Additional functional outcomes and gait analysis showed mixed results when using botulinumtoxinA in those with CP.
A recently conducted systematic review evaluated the effectiveness of intramuscular botulinumtoxinA (BTX-A) in adults with spastic cerebral palsy (CP), finding it improved spasticity-related outcomes, but results were inconclusive for other functional outcomes.
Investigators included a total of 6 studies in the review, 2 of which were focused specifically on adult patients with CP, and the remaining 4 studies included mixed patient populations with movement disorders, traumatic brain injury, CP, and other conditions utilizing therapy for spasticity.
The Ashworth Scale, Modified Ashworth Scale (MAS), or the visual analog scale were used to assess BTX-A in improving spasticity across 5 studies, with all treatment groups showing spasticity improvement. Four studies included mixed study populations, but the sole study focusing on only adults with CP found a 30% improvement in spasticity from baseline, evaluated using the visual analog scale, which was deemed clinically relevant. At 8 weeks, 16 of 33 patients in the treatment group reported spasticity improvement, compared to 9 of 33 in the placebo group (relative risk, 1.83 [95% CI, 0.95-3.53]). Although, when evaluated again at 16 weeks, investigators did not identify a difference between the groups.
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“Overall, there are limited studies on the effectiveness of BTX-A in the management of spasticity-related outcomes among adult persons with CP,” study coauthor Zohra S. Lassi, PhD, National Health and Medical Research Council, Robinson Research Institute, the University of Adelaide, Australia, et al wrote. “Future studies using a scale to objectively assess functional gains among adults with CP will be beneficial. Few authors have used improvements in QOL and reduction in carer burden as positive outcomes after spasticity management in this population.”
Gait analysis was investigated in 2 studies, comprised exclusively of patients with CP, with mixed results. One study observed improvement in stride length, peak hip flexion, and peak knee flexion during the swing phase when using BTX-A, but no improvement in Gait Deviation Index. Comparably, the second study did not find any benefit of BTX-A in lower limb sagittal kinematics when compared with placebo.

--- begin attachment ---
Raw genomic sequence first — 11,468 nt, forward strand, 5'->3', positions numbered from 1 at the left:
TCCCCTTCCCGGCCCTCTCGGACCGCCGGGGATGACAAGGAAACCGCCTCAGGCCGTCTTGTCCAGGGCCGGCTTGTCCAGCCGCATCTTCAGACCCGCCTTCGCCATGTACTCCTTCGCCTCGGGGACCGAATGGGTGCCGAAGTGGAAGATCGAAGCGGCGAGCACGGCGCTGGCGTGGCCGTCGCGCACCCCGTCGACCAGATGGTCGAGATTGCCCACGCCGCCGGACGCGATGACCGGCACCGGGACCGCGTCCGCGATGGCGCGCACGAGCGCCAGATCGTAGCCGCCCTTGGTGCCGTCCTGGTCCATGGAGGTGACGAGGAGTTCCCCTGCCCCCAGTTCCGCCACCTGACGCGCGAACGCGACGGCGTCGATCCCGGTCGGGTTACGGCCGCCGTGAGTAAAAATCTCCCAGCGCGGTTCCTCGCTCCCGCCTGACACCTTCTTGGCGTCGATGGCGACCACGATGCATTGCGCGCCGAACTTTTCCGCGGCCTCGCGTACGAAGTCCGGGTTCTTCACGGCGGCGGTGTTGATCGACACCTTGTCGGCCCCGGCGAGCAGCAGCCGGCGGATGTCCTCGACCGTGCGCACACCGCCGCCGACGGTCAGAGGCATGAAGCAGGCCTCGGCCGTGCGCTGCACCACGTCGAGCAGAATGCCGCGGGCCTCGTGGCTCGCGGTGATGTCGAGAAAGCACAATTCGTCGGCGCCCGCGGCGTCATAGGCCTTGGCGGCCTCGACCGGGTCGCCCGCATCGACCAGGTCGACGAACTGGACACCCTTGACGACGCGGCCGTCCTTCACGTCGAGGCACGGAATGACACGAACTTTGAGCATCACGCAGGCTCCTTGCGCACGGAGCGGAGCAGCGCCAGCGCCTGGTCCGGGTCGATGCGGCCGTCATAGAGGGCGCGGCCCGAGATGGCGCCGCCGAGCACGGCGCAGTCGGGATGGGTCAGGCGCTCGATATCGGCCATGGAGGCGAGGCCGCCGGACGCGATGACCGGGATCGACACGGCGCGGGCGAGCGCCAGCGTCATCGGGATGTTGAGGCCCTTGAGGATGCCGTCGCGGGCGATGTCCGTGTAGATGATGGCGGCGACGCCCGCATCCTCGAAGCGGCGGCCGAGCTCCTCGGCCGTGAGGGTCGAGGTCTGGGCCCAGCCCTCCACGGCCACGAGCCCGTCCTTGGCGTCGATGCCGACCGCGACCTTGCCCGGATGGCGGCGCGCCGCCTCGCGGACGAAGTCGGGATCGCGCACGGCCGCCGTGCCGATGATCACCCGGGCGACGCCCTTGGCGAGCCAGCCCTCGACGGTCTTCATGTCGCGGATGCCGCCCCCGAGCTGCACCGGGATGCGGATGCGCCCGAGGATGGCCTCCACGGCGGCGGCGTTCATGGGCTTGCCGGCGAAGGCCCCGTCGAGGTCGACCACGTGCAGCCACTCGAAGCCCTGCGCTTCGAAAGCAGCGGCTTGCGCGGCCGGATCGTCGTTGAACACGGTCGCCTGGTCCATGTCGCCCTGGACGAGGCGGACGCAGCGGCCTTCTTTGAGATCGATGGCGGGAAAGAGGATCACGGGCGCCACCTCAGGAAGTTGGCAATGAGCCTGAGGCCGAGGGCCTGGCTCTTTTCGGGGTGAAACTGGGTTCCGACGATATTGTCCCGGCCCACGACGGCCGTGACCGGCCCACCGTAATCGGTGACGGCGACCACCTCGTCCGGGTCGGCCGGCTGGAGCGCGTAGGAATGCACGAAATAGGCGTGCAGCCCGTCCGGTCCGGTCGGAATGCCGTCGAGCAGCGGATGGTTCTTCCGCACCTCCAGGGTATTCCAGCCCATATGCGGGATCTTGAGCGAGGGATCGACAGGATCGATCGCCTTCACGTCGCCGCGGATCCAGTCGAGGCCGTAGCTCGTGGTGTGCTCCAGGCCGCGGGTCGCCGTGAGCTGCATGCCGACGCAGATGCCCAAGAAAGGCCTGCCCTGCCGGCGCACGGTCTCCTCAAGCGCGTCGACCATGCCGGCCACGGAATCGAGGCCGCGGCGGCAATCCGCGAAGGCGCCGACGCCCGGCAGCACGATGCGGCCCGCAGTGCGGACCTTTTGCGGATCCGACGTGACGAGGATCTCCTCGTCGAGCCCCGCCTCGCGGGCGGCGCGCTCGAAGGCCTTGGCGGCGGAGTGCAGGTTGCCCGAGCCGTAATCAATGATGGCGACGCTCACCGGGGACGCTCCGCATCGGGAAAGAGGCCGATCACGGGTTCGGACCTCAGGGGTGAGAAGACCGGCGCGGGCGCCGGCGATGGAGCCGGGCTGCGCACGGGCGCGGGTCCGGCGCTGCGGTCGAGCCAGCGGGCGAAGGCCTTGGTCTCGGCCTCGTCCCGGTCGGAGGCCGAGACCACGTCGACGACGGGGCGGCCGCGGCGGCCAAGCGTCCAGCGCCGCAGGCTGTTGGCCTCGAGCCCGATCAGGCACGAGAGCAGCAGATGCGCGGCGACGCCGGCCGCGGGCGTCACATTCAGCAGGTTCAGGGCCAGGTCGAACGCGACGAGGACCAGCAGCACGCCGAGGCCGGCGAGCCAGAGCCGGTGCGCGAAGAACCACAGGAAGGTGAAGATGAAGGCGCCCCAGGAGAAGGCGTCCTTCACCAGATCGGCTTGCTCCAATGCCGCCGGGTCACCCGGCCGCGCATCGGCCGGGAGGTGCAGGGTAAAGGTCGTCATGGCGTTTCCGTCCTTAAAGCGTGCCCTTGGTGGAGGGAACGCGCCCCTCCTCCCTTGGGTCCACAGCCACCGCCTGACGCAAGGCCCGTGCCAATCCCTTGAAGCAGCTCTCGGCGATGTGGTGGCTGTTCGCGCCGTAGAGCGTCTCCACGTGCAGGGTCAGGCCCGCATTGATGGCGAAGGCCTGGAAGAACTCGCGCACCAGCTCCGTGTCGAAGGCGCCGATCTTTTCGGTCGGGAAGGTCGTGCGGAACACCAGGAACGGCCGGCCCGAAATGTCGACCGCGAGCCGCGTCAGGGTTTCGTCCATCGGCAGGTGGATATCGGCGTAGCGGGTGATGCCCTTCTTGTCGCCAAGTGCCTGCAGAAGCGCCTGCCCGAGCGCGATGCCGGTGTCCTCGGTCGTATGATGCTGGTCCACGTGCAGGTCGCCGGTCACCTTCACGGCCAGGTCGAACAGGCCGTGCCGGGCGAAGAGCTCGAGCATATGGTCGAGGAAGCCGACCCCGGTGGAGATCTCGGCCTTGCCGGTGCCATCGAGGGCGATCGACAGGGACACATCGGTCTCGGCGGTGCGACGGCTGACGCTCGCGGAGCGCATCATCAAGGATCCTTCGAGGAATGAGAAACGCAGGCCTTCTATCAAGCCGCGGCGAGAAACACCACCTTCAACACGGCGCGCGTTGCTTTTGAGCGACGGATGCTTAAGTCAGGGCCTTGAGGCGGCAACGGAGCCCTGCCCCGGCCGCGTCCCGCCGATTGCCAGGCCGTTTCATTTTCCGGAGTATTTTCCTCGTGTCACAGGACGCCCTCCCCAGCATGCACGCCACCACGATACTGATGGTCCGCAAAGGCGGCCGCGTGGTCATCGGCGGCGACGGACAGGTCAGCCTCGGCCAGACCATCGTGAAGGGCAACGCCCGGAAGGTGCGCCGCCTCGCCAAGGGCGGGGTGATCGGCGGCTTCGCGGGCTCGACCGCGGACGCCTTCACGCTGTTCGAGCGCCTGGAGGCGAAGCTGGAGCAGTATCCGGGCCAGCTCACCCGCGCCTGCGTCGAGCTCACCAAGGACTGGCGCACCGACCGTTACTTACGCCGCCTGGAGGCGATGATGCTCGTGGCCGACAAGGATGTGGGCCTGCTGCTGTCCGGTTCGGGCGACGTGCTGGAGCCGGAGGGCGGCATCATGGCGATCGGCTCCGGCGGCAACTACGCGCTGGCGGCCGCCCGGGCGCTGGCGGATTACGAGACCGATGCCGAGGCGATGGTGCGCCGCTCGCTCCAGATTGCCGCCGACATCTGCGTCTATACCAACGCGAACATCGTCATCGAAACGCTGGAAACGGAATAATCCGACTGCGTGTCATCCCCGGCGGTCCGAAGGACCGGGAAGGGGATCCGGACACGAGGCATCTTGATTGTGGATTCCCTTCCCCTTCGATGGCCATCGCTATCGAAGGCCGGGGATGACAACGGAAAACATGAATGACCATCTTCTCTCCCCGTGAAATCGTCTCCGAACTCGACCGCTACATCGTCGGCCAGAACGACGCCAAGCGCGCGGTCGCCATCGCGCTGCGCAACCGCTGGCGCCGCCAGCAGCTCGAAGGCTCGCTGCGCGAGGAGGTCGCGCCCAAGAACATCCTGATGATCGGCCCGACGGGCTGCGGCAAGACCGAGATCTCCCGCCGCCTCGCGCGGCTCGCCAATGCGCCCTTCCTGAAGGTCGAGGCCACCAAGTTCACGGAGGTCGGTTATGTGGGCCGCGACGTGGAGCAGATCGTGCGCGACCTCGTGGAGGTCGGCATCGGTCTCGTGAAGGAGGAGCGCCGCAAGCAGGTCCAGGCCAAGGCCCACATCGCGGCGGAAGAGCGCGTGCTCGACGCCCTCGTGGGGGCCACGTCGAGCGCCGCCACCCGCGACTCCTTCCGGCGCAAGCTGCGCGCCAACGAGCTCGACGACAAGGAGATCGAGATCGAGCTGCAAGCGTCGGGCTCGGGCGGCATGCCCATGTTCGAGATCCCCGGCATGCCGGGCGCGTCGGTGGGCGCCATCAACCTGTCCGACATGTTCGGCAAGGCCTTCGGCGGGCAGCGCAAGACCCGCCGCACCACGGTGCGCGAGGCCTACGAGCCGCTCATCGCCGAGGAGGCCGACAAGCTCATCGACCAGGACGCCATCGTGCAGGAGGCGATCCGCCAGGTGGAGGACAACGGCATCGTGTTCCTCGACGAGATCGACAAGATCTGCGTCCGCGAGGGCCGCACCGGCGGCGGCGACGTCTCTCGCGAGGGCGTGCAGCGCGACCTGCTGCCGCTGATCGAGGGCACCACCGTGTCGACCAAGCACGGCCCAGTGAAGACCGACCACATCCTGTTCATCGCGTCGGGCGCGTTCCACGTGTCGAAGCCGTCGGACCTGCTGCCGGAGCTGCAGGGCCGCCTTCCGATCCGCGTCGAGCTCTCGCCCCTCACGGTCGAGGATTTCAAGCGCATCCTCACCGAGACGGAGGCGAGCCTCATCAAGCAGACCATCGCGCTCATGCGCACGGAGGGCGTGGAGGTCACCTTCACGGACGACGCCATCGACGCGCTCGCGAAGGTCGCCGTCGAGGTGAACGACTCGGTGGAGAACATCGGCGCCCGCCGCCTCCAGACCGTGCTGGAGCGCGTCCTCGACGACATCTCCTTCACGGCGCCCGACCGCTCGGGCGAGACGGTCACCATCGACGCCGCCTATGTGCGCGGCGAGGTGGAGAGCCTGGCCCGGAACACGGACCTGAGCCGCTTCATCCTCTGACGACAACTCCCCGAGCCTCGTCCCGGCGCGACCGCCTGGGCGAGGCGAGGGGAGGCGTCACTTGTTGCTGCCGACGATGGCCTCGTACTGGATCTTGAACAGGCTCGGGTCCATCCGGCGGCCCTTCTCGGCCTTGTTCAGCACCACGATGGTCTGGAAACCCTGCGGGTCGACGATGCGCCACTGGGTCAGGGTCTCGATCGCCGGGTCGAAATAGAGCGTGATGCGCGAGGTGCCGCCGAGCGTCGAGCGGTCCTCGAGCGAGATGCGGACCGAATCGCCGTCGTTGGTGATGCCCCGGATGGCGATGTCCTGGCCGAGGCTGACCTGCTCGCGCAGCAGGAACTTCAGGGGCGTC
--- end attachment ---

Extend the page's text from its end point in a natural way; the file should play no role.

Joint range of motion was analyzed in 2 studies using goniometry, with 1 study reporting significant improvement in joint range of motion in the treatment group, as well as improvement in both treatment and placebo groups when compared to placebo at the 3-week mark. The second study did not present results on improvement in joint range of motion, but 5 out of 41 patients with CP did show an improvement in activities of daily living.
One study evaluated quality of life (QOL), finding no significant differences between placebo and treatment groups when using the Short-Form 36 questionnaire when comparing to baseline at 8 and 16 weeks. Patients in the BTX-A group did have significant improvement of vitality at the 8-week mark, but not at 16 weeks, and both placebo and treatment groups had significant improvement in bodily pain.
Investigators noted the absence of the Tardieu Scale and the Modified Tardieu Scale (MTS), which can be used before and after BTX-A intervention to improve accuracy in spasticity assessment, when used in combination with the MAS. Additionally, investigators were limited as there were several mixed assessment tools amongst included studies, as well as differing follow-up periods.
No serious adverse events related to treatment were reported in any of the included studies. Some patients did report mild adverse events related to the intervention, primarily pain at the injection side, headache, nausea, and fatigue. Future studies will be required, focusing exclusively on cohorts of adults with CP, evaluating QOL and using patient satisfaction scales.